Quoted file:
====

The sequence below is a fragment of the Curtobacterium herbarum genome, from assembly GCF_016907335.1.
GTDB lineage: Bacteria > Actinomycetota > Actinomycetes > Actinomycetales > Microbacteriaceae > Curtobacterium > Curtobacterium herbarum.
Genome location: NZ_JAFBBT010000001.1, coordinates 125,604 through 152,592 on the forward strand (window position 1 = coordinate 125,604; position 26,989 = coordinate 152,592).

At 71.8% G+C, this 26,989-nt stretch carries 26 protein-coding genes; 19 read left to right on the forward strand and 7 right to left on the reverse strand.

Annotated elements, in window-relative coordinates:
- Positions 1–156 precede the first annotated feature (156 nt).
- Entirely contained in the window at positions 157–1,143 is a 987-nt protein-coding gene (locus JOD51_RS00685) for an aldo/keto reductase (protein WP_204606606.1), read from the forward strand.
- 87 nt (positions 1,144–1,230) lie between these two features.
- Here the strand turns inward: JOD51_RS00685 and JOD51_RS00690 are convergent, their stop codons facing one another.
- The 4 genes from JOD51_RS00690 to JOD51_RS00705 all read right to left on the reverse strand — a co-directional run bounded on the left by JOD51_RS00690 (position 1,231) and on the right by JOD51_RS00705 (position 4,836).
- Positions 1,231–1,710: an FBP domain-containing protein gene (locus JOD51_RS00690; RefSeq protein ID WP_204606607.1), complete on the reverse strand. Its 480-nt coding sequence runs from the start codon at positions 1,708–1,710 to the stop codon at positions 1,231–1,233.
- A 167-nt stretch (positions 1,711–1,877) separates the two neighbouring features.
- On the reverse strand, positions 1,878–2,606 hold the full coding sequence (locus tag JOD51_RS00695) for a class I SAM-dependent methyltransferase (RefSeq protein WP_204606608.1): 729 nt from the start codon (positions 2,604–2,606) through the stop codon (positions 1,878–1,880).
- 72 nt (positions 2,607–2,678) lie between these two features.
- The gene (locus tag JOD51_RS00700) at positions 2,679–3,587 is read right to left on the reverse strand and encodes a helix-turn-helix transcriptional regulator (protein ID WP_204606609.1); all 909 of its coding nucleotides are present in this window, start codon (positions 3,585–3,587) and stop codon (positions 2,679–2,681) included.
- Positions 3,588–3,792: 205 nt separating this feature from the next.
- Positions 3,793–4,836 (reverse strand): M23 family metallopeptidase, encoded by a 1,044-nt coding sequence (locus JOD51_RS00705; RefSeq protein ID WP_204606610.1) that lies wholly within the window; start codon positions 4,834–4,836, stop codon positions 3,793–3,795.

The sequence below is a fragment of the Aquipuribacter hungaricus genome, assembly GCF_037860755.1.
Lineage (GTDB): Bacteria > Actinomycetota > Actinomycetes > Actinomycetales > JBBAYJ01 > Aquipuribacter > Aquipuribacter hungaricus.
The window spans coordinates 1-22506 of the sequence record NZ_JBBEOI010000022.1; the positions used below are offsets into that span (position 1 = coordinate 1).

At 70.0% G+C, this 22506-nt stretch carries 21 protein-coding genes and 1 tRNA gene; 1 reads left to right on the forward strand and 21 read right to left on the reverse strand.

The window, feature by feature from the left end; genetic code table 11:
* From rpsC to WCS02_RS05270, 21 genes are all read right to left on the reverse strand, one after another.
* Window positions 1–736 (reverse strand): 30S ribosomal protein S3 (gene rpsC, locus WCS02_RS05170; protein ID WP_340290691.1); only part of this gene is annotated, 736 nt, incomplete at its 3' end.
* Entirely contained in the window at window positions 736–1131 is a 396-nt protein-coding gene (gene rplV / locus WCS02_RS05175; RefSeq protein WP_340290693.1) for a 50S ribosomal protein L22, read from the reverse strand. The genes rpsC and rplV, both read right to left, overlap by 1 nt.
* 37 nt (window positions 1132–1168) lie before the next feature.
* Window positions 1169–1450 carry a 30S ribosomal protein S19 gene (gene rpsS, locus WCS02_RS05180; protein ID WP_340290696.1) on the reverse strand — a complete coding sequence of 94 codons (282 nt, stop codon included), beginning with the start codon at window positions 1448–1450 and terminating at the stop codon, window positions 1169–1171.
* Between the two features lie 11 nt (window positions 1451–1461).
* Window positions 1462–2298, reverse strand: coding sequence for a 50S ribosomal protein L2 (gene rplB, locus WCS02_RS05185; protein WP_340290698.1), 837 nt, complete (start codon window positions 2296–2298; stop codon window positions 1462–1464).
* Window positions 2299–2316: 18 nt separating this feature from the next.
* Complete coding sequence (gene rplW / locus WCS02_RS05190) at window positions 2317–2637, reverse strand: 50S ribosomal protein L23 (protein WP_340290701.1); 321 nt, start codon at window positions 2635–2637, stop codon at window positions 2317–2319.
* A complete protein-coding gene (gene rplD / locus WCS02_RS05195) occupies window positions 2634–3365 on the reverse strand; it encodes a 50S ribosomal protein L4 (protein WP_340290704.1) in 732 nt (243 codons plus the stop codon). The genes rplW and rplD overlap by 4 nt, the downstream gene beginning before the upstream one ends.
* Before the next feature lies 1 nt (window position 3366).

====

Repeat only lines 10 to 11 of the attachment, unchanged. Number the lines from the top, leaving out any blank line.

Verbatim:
- The 4 genes from JOD51_RS00690 to JOD51_RS00705 all read right to left on the reverse strand — a co-directional run bounded on the left by JOD51_RS00690 (position 1,231) and on the right by JOD51_RS00705 (position 4,836).
- Positions 1,231–1,710: an FBP domain-containing protein gene (locus JOD51_RS00690; RefSeq protein ID WP_204606607.1), complete on the reverse strand. Its 480-nt coding sequence runs from the start codon at positions 1,708–1,710 to the stop codon at positions 1,231–1,233.